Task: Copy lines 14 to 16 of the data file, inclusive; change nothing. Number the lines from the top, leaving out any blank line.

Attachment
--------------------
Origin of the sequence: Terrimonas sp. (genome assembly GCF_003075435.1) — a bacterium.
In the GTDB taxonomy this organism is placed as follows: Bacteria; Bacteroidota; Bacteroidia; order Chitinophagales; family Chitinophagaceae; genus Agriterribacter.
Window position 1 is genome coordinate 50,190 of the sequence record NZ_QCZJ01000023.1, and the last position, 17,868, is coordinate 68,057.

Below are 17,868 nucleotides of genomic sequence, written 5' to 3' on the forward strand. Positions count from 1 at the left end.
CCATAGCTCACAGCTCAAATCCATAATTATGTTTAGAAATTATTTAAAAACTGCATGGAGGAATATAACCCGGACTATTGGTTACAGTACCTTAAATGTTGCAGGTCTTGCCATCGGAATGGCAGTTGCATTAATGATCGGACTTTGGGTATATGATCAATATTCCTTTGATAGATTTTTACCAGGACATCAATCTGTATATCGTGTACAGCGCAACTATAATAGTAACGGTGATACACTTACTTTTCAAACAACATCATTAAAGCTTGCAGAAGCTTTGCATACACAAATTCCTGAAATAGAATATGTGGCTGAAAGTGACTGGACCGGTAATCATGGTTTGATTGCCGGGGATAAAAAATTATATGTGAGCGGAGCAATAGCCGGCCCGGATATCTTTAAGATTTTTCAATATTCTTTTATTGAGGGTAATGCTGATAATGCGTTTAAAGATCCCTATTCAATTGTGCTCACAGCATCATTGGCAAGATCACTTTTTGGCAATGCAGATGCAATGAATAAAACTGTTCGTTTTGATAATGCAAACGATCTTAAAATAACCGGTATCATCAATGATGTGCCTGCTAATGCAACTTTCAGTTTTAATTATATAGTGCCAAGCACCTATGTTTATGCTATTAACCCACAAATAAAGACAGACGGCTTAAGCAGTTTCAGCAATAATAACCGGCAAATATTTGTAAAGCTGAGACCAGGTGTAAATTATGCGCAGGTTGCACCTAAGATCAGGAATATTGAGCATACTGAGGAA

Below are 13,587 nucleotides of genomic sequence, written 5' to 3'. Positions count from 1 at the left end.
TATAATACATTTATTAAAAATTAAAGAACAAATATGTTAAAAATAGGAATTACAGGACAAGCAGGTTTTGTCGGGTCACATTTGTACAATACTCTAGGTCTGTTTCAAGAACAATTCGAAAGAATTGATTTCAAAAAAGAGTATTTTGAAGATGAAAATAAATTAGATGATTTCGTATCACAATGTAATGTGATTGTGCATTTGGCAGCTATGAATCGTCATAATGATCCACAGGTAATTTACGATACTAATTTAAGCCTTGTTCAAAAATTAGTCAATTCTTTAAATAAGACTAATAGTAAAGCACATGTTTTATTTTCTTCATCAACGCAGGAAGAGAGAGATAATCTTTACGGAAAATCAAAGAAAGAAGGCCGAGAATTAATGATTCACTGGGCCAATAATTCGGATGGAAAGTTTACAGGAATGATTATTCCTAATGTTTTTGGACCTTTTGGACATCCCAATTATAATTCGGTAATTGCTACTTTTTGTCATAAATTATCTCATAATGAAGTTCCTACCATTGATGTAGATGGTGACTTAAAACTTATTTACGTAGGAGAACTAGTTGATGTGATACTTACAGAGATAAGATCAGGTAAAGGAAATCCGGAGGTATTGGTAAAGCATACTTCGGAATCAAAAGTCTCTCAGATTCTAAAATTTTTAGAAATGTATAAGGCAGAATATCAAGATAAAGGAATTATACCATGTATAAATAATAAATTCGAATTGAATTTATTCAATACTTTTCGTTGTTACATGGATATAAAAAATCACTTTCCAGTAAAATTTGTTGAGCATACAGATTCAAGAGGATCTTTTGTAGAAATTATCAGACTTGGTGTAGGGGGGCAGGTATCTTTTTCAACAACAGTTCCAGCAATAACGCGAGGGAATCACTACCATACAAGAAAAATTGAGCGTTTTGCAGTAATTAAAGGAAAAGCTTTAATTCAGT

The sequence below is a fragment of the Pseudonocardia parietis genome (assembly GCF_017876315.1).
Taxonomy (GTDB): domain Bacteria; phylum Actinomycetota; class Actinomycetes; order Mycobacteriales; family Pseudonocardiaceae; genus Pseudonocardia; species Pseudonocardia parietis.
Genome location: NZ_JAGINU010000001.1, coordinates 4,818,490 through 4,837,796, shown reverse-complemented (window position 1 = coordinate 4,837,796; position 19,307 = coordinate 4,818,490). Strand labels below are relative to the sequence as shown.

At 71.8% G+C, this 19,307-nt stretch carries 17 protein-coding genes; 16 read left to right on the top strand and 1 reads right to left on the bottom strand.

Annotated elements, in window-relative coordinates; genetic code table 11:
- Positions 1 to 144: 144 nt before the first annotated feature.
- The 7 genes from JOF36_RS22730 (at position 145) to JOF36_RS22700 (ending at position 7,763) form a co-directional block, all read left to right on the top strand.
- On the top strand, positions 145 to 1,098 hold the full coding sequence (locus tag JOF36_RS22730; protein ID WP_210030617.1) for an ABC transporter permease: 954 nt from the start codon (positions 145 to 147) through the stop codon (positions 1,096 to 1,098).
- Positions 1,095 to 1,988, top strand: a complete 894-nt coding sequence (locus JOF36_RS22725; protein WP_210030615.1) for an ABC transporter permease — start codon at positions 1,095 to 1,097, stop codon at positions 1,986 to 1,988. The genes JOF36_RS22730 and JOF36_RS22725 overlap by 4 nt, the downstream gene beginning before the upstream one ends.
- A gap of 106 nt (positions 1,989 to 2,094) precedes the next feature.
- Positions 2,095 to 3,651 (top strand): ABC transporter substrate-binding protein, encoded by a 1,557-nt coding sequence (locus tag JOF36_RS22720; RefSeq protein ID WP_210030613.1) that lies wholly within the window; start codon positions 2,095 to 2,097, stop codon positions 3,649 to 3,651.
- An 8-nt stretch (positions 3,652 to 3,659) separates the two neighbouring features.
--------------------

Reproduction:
- The 7 genes from JOF36_RS22730 (at position 145) to JOF36_RS22700 (ending at position 7,763) form a co-directional block, all read left to right on the top strand.
- On the top strand, positions 145 to 1,098 hold the full coding sequence (locus tag JOF36_RS22730; protein ID WP_210030617.1) for an ABC transporter permease: 954 nt from the start codon (positions 145 to 147) through the stop codon (positions 1,096 to 1,098).
- Positions 1,095 to 1,988, top strand: a complete 894-nt coding sequence (locus JOF36_RS22725; protein WP_210030615.1) for an ABC transporter permease — start codon at positions 1,095 to 1,097, stop codon at positions 1,986 to 1,988. The genes JOF36_RS22730 and JOF36_RS22725 overlap by 4 nt, the downstream gene beginning before the upstream one ends.